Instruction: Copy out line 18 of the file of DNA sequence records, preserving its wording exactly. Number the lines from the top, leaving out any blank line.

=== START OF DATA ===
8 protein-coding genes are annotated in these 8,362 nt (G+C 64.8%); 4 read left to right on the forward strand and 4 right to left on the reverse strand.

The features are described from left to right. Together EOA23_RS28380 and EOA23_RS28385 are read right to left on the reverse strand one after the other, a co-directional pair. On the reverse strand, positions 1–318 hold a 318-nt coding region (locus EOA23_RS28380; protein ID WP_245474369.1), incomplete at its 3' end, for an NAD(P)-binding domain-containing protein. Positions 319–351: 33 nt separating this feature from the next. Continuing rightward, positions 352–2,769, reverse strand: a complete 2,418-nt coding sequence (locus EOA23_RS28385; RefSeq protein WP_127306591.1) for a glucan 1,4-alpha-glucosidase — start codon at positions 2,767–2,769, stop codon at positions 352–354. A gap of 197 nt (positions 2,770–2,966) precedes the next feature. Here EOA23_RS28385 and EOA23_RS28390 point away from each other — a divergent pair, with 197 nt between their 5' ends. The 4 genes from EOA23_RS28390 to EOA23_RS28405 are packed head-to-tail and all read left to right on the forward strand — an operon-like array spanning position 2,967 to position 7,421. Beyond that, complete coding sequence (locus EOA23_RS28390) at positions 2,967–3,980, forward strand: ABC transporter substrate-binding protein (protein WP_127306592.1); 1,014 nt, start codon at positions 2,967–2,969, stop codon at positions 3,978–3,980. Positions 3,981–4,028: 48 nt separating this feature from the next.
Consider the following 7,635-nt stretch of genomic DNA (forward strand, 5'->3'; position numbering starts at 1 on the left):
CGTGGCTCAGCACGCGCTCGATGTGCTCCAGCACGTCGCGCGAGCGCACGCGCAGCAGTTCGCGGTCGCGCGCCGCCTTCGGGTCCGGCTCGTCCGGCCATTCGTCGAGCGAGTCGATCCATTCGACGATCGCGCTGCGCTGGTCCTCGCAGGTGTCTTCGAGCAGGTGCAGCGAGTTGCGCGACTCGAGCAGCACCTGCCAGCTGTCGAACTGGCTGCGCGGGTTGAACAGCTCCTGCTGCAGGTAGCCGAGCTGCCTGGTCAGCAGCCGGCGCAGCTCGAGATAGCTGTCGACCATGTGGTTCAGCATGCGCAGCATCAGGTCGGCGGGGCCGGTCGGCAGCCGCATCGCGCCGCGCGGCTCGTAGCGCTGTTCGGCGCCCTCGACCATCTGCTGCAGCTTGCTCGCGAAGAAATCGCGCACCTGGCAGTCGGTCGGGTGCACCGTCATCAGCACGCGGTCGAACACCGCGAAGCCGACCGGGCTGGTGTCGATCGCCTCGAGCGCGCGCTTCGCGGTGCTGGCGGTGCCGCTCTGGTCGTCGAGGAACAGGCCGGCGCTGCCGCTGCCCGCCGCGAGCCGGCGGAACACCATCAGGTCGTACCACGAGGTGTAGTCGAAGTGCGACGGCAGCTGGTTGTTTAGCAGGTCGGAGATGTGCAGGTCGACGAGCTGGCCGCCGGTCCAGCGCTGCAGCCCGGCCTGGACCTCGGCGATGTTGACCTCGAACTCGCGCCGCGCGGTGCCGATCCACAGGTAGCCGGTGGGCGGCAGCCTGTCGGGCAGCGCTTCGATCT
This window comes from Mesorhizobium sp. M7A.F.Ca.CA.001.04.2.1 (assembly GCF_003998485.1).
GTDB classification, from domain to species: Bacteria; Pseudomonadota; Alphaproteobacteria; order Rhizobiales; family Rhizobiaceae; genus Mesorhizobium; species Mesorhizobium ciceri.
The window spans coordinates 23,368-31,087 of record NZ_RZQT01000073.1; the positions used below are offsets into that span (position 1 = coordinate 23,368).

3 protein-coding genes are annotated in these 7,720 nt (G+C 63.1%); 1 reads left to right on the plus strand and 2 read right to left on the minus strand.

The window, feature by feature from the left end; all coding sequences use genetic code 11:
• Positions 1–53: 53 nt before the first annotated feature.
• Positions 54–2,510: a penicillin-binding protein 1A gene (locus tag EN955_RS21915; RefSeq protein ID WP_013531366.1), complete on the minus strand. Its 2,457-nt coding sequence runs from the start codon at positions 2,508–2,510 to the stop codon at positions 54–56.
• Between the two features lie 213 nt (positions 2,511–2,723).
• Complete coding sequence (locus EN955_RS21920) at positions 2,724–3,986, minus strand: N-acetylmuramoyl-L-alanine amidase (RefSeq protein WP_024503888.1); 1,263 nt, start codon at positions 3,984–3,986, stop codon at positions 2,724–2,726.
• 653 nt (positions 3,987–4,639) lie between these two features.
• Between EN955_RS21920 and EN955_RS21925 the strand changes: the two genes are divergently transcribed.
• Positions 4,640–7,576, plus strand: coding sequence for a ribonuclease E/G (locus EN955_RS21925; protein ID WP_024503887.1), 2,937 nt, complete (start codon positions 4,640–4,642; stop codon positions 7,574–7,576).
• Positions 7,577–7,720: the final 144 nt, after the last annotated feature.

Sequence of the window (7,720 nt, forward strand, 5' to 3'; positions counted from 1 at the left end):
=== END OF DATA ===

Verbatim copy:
Sequence of the window (7,720 nt, forward strand, 5' to 3'; positions counted from 1 at the left end):